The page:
14. Ant-Man
The first Marvel movie to really leave me cold. Not a bad movie, but I was bored.
15. Doctor Strange
The first Marvel movie I actually disliked. I found the writing atrocious, the story forced, and the tricks didn't sell me enough on the small screen to overlook all these issues.

Tuesday, April 4, 2017

Rebels Season 3 finale review

I suck at my job.
So, a few thoughts on the Star Wars Rebels Season 3 finale (spoilers, duh). In my mind, it was very splashy, but also a bit of a mess. The two biggest problems were Sabine and Thrawn. Both don't really work in this episode. Sabine first. Her arc, while consistent, saw her totally sidelined in the latter part of the season, which makes bringing her back a bit difficult, especially without any foreshadowing of this move. Thus, when with great sacrifices the Ghost made contact, I wasn't engaged.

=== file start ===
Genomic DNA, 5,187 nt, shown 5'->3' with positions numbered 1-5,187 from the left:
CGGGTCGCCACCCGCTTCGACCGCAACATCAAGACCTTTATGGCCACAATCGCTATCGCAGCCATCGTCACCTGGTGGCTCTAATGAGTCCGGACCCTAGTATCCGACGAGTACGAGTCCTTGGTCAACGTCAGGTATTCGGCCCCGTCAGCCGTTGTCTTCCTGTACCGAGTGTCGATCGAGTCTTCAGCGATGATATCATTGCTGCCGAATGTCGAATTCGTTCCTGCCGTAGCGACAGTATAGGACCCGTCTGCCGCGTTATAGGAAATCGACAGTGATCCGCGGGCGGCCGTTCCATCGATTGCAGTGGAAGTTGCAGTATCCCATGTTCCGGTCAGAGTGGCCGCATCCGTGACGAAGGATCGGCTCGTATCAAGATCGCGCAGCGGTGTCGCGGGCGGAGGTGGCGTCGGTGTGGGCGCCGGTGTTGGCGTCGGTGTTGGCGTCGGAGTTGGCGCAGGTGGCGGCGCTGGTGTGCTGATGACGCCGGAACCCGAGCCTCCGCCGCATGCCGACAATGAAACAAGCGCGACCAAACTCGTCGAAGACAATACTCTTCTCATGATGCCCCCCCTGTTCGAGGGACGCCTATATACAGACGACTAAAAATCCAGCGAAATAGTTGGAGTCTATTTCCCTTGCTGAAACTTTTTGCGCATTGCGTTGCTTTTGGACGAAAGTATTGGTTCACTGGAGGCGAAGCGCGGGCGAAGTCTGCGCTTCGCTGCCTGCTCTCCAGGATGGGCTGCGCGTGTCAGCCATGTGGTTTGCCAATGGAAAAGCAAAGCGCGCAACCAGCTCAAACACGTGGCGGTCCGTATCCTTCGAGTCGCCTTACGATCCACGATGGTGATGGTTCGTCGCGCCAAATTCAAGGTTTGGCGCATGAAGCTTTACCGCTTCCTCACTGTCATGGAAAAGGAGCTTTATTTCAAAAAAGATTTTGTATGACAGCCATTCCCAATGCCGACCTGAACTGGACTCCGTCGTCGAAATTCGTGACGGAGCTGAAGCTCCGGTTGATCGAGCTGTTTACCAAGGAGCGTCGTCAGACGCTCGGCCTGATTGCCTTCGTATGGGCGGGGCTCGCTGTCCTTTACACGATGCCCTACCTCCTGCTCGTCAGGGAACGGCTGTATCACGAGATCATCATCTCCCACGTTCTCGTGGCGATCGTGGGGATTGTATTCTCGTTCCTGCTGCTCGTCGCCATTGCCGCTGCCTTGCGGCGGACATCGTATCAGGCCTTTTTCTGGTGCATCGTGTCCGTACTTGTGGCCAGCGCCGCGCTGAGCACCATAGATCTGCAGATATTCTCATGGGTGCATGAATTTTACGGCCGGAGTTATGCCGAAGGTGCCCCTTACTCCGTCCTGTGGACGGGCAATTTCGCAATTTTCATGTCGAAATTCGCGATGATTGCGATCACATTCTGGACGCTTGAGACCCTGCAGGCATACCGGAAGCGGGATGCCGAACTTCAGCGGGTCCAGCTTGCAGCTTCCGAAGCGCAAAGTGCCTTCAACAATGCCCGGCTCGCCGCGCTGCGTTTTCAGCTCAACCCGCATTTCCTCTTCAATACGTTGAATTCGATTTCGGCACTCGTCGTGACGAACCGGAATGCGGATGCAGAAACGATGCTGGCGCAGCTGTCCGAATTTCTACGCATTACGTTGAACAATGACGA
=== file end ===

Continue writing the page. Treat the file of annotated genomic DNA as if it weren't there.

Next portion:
Saturday, April 1, 2017

Boiled Leather Audio Hour #61

The Boiled Leather Children’s Hour

BLAH is for the children! In this episode, Sean and Stefan take a look at two issues uniquely relevant to the younger characters of A Song of Ice and Fire: bullying and education. Inspired by our recent re-reads of A Game of Thrones, our conversation touches on the pervasiveness of verbal and physical bullying, the degree to which it is or isn’t encouraged by adults, and how the ideas passed on to children by their parents and teachers through the official education system (for nobles, anyway) impact those receiving them. It’s a topic close to our hearts, and to our understanding of what the whole series is really about. Enjoy!

DOWNLOAD EPISODE 61

And remember, if you like what you hear, subscribe to our Patreon to hear more of it via our subscriber-exclusive Boiled Leather Audio Moment mini-podcast!
Additional links:

BLAH 09: Our episode on violence against children.
BLAH 11: Our episode on sexualized violence and violence against women (with Alyssa Rosenberg).
The latest BLAM mini-episode (click to subscribe).
Our Patreon page at patreon.com/boiledleatheraudiohour.